Saturday, February 14, 2009


Sometimes, I have trouble recognizing my own limitations. Of course, this can lead to the occasional problem, but it is probably also responsible for most of the successes I've had in my life up to this point (as few as they may be). Rather than categorizing this as a flaw, I like to chalk it up to pure ambition. For instance, after knitting a couple of narrow garter stitch strips, I embarked on my first knitting project of a baby hat knit in the round on DPNs. Of course, my second project was a pair of socks. Blog people were doing it, so why couldn't I (with my two weeks of knitting experience)? I still wear the socks.

When I saw Bakerella's Valentine's Day Gift Box of Cake, I was immediately and completely smitten. Impressed. Gobsmacked. It didn't even occur to me that I should try it. But then last weekend, I re-read her post and decided that I should (as Nike used to say) just do it. What was the worse that would happen? I might end up with something ugly, misshaped, but it would likely still be edible probably tasty. But frankly, Bakerella gave such excellent instructions and wonderful photos that I really felt like even a mere novice (that's me!) could do it.

Accruing all of the supplies was no small task, and my lack of planning meant that it was a more expensive task than it should have been. But once I get a project on my mind nothing can stop me.

It took me almost the entire week (and a mountain of dishes). I considered putting a picture of the cake up and pretending that it was effortless. Sort of like, "Hey look what I whipped up last night between dinner and bed." But the reality is that this took a whole lot of hours to pull off (as imperfect as it still is).

Monday: Stop at Hobby Lobby, Michaels, the grocery store, and online retailers to assemble all of the ingredients.

Step 1. Bake chocolate cake for cakey candies. Note that this probably wasn't necessary, but I wanted to have extra "candies."
1 Devil's Food Cake

Step 2: Crumble Cake.
2 Cake Crumbs

Step 3: Mix cake crumbs with frosting.
3 Stir in Frosting

Step 4: Mold the "candies". We made balls, squares, and hearts. The hearts were shaped using a cheap, flexible ice cube tray from Hobby Lobby. It worked very well (though a cookie cutter would have done the same trick). Such an ice cube tray won't make it through the dish washer; just ask Rykert.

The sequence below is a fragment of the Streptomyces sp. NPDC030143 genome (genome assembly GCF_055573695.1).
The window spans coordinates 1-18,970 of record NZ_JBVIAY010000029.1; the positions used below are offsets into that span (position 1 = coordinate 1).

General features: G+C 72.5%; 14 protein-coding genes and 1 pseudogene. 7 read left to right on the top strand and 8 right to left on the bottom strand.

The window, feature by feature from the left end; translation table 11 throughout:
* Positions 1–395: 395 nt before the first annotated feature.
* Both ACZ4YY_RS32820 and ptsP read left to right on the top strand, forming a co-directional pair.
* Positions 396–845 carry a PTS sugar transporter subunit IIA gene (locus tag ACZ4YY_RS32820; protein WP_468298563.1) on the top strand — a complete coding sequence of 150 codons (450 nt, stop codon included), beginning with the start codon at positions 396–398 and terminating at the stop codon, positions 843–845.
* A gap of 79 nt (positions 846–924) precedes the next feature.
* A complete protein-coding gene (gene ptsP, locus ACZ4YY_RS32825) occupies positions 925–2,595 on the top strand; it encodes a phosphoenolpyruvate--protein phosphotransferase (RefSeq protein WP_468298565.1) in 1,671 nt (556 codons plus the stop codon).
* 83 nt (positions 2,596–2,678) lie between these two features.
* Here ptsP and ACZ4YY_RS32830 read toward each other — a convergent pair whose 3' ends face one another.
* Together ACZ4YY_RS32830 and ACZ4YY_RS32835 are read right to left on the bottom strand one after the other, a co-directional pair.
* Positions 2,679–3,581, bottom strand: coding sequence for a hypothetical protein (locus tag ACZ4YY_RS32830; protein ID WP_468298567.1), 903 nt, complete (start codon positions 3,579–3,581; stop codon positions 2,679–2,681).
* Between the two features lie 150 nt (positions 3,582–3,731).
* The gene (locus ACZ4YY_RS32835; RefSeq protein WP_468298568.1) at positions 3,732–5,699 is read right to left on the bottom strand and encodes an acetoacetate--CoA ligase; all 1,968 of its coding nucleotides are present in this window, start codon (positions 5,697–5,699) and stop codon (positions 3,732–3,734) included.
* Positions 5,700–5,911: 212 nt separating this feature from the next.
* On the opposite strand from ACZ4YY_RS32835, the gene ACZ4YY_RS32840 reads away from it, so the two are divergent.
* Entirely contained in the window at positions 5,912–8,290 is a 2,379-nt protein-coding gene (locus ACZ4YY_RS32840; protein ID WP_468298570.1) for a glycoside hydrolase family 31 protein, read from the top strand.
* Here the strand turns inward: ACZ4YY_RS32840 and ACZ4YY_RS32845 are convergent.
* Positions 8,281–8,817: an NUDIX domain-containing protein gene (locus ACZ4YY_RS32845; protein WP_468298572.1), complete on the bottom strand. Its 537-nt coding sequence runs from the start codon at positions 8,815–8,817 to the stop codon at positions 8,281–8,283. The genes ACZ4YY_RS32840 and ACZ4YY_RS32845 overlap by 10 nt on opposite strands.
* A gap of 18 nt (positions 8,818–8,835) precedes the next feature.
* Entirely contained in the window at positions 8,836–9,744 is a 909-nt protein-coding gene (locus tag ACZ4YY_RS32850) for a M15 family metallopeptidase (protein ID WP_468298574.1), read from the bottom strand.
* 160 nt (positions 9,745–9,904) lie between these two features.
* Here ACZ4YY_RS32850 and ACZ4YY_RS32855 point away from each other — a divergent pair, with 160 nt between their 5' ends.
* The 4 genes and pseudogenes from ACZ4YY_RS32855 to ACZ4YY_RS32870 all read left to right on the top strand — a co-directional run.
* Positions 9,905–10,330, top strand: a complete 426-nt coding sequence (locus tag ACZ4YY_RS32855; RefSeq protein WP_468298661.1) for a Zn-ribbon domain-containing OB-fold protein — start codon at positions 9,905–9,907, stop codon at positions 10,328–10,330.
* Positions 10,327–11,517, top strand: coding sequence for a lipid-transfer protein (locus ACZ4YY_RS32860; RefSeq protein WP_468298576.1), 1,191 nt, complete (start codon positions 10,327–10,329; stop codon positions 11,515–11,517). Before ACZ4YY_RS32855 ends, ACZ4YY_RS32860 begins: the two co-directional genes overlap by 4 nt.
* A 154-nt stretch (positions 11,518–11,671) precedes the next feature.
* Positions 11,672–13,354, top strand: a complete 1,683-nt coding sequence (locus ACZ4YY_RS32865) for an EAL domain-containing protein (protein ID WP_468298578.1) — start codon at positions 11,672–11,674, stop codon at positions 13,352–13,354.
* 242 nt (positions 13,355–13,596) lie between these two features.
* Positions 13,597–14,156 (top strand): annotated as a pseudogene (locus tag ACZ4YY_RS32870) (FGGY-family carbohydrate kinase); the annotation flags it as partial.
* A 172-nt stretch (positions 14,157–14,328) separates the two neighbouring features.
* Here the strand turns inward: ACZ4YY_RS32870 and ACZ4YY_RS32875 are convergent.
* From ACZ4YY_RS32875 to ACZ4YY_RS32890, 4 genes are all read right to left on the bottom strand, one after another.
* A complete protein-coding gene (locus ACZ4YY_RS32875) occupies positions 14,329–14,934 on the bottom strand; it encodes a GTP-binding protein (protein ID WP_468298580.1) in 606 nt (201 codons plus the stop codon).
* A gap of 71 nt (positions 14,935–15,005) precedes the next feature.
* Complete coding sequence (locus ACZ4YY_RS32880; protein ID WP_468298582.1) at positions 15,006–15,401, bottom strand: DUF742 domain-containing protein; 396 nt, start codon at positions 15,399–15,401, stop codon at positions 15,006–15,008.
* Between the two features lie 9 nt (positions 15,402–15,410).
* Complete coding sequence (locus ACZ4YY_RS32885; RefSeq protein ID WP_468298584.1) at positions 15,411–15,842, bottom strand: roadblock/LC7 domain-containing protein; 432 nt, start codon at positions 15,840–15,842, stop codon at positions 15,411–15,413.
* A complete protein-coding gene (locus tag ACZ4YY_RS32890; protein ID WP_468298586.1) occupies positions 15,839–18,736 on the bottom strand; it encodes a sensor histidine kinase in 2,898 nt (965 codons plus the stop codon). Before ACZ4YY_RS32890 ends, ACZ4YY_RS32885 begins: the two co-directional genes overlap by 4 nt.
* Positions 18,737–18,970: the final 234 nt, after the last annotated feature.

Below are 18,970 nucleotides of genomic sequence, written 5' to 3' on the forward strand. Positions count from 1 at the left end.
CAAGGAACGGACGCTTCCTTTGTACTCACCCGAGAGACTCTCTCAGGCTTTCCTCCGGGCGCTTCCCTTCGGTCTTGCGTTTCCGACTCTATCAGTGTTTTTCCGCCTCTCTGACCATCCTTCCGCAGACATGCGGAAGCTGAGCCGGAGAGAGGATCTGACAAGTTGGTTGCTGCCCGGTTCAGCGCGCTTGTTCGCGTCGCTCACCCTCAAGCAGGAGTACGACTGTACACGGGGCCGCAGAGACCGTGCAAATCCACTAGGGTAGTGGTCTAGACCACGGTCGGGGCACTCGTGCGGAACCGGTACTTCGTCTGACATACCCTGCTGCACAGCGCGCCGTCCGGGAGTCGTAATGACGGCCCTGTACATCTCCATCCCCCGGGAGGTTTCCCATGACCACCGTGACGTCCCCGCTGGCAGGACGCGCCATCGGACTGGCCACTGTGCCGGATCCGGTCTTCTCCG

4 Molding Cake

5 Molded Cake

Step 5: Bake heart shaped, red velvet cake.
8 Mixing Red Velvet

9 Heart Shaped Cake

Step 6: Roll fondant and cover cake. This took all of my concentration so no pictures.
7 Red Velvet Cake and Fondant

Step 7: Dip candies. Decorate candies. Assemble cake.
6 Dip and Decorate

And the result...
10 Finished 02

10 Finished 08

This was my first time working with fondant. And... it wasn't as terribly difficult as I thought it would be. I should say, it wasn't terribly difficult to achieve rather mediocre results. It clearly takes lots of skill and experience to make the fondant it look wedding cake flawless. But it was fun, and I definitely want to keep honing my skills. That's to say, for my first time it doesn't look terrible. Though it is drying and cracking a bit. (And I've always hated the taste of fondant, though I love the look.)

I have to thank Rykert for his help. I had a lot of balls and candies to dip (one 9x 13 chocolate and a round red velvet cake make a lot of candies.) He was a trooper, and decorated his own to take to work.

All of that, and I'm not even a big fan of Valentine's Day. It's just always felt completely contrived.

4 comment(s). Tell me what you think!:

Knittripps said...

Wow. Ambitious indeed.

I am very impressed!

AndreaLea said...

You are awesome. That is the coolest use of cake ever, I think.

Debbie said...


Sara said...

Impressive! It looks delicious.

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